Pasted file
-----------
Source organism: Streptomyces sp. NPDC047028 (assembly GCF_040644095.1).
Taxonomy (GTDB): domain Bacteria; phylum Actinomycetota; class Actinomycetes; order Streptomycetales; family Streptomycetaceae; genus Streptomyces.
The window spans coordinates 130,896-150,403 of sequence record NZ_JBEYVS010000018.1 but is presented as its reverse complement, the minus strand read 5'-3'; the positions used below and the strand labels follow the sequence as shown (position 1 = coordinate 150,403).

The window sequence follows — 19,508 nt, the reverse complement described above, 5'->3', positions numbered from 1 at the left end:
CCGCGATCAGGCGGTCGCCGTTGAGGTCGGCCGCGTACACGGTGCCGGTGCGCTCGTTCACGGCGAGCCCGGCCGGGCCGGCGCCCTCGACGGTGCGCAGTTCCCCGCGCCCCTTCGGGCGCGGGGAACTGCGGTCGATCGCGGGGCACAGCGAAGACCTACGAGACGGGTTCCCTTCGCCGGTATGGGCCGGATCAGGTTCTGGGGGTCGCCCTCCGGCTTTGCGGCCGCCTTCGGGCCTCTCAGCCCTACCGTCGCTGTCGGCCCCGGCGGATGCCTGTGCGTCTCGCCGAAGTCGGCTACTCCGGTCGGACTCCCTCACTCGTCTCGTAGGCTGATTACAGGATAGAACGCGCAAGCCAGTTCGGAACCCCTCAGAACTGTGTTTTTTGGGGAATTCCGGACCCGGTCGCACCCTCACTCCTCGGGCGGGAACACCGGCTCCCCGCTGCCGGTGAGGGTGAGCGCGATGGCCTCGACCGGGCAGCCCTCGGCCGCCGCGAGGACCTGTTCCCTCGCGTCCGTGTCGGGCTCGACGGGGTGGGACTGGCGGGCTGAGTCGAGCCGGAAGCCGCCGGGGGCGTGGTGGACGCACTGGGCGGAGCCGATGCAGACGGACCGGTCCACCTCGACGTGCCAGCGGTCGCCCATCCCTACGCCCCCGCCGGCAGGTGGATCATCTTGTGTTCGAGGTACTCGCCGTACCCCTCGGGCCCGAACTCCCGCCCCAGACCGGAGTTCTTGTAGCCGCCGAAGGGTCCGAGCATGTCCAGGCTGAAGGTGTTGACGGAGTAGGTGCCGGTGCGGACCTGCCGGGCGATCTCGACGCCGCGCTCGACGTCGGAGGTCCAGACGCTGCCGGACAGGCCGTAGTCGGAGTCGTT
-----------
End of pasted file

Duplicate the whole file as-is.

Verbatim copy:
Source organism: Streptomyces sp. NPDC047028 (assembly GCF_040644095.1).
Taxonomy (GTDB): domain Bacteria; phylum Actinomycetota; class Actinomycetes; order Streptomycetales; family Streptomycetaceae; genus Streptomyces.
The window spans coordinates 130,896-150,403 of sequence record NZ_JBEYVS010000018.1 but is presented as its reverse complement, the minus strand read 5'-3'; the positions used below and the strand labels follow the sequence as shown (position 1 = coordinate 150,403).

The window sequence follows — 19,508 nt, the reverse complement described above, 5'->3', positions numbered from 1 at the left end:
CCGCGATCAGGCGGTCGCCGTTGAGGTCGGCCGCGTACACGGTGCCGGTGCGCTCGTTCACGGCGAGCCCGGCCGGGCCGGCGCCCTCGACGGTGCGCAGTTCCCCGCGCCCCTTCGGGCGCGGGGAACTGCGGTCGATCGCGGGGCACAGCGAAGACCTACGAGACGGGTTCCCTTCGCCGGTATGGGCCGGATCAGGTTCTGGGGGTCGCCCTCCGGCTTTGCGGCCGCCTTCGGGCCTCTCAGCCCTACCGTCGCTGTCGGCCCCGGCGGATGCCTGTGCGTCTCGCCGAAGTCGGCTACTCCGGTCGGACTCCCTCACTCGTCTCGTAGGCTGATTACAGGATAGAACGCGCAAGCCAGTTCGGAACCCCTCAGAACTGTGTTTTTTGGGGAATTCCGGACCCGGTCGCACCCTCACTCCTCGGGCGGGAACACCGGCTCCCCGCTGCCGGTGAGGGTGAGCGCGATGGCCTCGACCGGGCAGCCCTCGGCCGCCGCGAGGACCTGTTCCCTCGCGTCCGTGTCGGGCTCGACGGGGTGGGACTGGCGGGCTGAGTCGAGCCGGAAGCCGCCGGGGGCGTGGTGGACGCACTGGGCGGAGCCGATGCAGACGGACCGGTCCACCTCGACGTGCCAGCGGTCGCCCATCCCTACGCCCCCGCCGGCAGGTGGATCATCTTGTGTTCGAGGTACTCGCCGTACCCCTCGGGCCCGAACTCCCGCCCCAGACCGGAGTTCTTGTAGCCGCCGAAGGGTCCGAGCATGTCCAGGCTGAAGGTGTTGACGGAGTAGGTGCCGGTGCGGACCTGCCGGGCGATCTCGACGCCGCGCTCGACGTCGGAGGTCCAGACGCTGCCGGACAGGCCGTAGTCGGAGTCGTT